When I was growing up in the late 60’s and early 70’s my favorite TV shows were Dark Shadows, Star Trek, The Avengers and Wild Wild West.
Out of that lot Star Trek had the biggest impact on me because that’s where I found my love of science and nursed a dream of flying a space ship one day.
But the show that was closest to my heart was Nightmare Theatre.
Starting when I was almost five, every Friday night I would park myself in front of our TV with my stuffed Snoopy, a bowl of popcorn and I would wait for the Count to rise from his Coffin and show me a movie that was guaranteed to scare me out of my five year old brain.
How bad did those movies scare me?
We used to live in an old spooky looking house and my bedroom at the time was upstairs.In order to get to it I had to walk up a scary set of stairs and through an unfinished attic to my bedroom. Some nights I never made it up the stairs because I was sure that whatever monster I had seen on TV was waiting for me in closet which- true story- I wouldn’t use. I never opened that door. I used to shove my close under my bed to avoid using it. Anyway. I would fall asleep on the stairs.
Then one Friday night after seeing a particularly disturbing film, on my trip to bed I had this picture of the Count and His Coffin at the top of my attic stairs and I could see his coffin open and clear as being able to see my own face in the bathroom mirror I saw him sit up and….
I wasn’t afraid to finish my trip up the stairs, through the spooky attic to my bedroom.
I loved the Count to pieces- seriously. I was a fan and keep in mind my Dad’s family started to watch Nightmare Theatre when it first aired in 1964 and that is the year I was born. So he was a family hero and we all loved him.
Here’s some info on The Count- The Vampire who scared the Monsters in my attic away and helped me learn to not be afraid of the dark- indeed- he taught me to enjoy it.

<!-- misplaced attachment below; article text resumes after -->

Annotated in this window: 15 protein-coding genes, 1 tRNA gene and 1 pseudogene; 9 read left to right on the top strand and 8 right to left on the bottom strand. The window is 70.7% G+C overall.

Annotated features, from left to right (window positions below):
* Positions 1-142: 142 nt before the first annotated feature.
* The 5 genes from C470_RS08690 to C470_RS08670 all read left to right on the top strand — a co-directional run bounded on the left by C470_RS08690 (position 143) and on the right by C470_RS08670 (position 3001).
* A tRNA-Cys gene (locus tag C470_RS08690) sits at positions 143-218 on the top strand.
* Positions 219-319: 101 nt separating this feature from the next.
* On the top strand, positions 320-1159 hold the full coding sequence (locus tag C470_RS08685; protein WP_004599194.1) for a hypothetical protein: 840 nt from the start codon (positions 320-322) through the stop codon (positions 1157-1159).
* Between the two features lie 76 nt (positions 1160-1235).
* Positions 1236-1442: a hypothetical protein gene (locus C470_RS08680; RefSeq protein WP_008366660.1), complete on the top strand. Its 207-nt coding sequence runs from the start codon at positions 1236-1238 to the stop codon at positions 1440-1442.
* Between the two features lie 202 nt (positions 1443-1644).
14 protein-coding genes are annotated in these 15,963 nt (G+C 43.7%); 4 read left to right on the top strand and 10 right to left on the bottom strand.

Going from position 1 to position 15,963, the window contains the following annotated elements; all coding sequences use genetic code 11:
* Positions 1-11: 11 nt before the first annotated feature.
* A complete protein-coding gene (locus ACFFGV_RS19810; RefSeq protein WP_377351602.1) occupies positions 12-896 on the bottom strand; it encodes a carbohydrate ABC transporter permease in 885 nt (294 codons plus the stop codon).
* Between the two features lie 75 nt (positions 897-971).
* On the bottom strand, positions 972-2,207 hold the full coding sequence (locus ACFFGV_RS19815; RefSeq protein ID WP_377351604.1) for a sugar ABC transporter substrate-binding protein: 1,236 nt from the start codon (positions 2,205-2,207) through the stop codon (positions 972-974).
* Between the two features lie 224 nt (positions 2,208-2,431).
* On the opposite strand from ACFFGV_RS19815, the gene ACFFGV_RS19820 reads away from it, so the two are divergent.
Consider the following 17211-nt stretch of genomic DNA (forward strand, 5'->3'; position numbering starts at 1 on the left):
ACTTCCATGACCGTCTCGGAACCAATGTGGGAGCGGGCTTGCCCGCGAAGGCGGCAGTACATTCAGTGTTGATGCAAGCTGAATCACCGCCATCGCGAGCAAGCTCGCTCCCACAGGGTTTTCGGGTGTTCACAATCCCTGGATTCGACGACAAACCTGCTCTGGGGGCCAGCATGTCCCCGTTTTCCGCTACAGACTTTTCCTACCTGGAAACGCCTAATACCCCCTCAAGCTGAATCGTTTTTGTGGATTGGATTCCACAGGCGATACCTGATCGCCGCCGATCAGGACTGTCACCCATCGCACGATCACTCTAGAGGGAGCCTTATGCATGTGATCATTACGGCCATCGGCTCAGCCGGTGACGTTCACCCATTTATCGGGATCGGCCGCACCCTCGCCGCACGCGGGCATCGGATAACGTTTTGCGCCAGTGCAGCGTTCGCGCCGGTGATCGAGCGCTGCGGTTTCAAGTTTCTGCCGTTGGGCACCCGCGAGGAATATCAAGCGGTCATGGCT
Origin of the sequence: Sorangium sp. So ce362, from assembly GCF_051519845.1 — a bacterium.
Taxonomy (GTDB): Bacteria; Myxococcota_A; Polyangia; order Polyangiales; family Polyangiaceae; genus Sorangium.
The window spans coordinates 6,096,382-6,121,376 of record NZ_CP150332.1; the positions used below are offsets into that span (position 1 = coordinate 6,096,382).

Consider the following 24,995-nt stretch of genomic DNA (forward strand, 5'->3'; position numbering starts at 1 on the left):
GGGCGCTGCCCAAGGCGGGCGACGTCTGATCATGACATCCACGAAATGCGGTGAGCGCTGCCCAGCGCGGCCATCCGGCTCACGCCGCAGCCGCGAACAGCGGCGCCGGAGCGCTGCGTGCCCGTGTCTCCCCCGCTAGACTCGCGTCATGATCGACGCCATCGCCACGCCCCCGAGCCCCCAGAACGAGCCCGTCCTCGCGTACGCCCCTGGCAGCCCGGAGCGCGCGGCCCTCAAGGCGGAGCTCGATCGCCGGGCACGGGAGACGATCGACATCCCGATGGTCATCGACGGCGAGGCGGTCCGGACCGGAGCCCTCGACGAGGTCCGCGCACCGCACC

Joe Towey- ” The Count “
From Wikipedia: Nightmare Theatre was one of the more prominent late-night horror programs of the 1960s and 1970s. During its fourteen-year run, this show introduced several generations of television viewers to the horror films of yesteryear, across the Pacific Northwest. Created and starring Joe Towey and produced by Seattle-based KIRO-TV, and utilizing much of the same cast and crew as the similarly popular The J.P. Patches Show Nightmare Theatre reached an audience that stretched as far north as Alaska, as far east as Idaho, and south into Oregon, as well as Canada] Its residential horror host, Joe Towey (The Count) – , has accrued a cult following over the years, much in the same vein as his make-up laden peers Maila Nurmi (“Vampira”), John Zacherle (“Zacherley”), and Cassandra Peterson (“Elvira”).
Joe Towey– The Count ( from Wikepedia )
After the show ended in 1978, Joe continued to make live appearances as The Count for such special events as parties and charity auctions in Washington State, usually alongside longtime friend and partner-in-crime Chris Wedes aka J.P. Patches. (Chris made at least one guest appearance on Nightmare Theatre, but he never directed the show as some sources erroneously claim.) Towey died in 1989 at the age of 55, having been in ill health for more than a year. During his thirty-year stay at KIRO-TV, Joe Towey received two Emmy Awards for his work as director on The J.P. Patches Show, and another for set designer on Nightmare Theatre.
Joseph C Towey BIRTH 18 May 1933 DEATH 9 Apr 1989 (aged 55) Seattle, King County, Washington, USA BURIAL Holyrood Cemetery Shoreline, King County, Washington, USA
RIP Joe Towey
You were a bright spot in my childhood.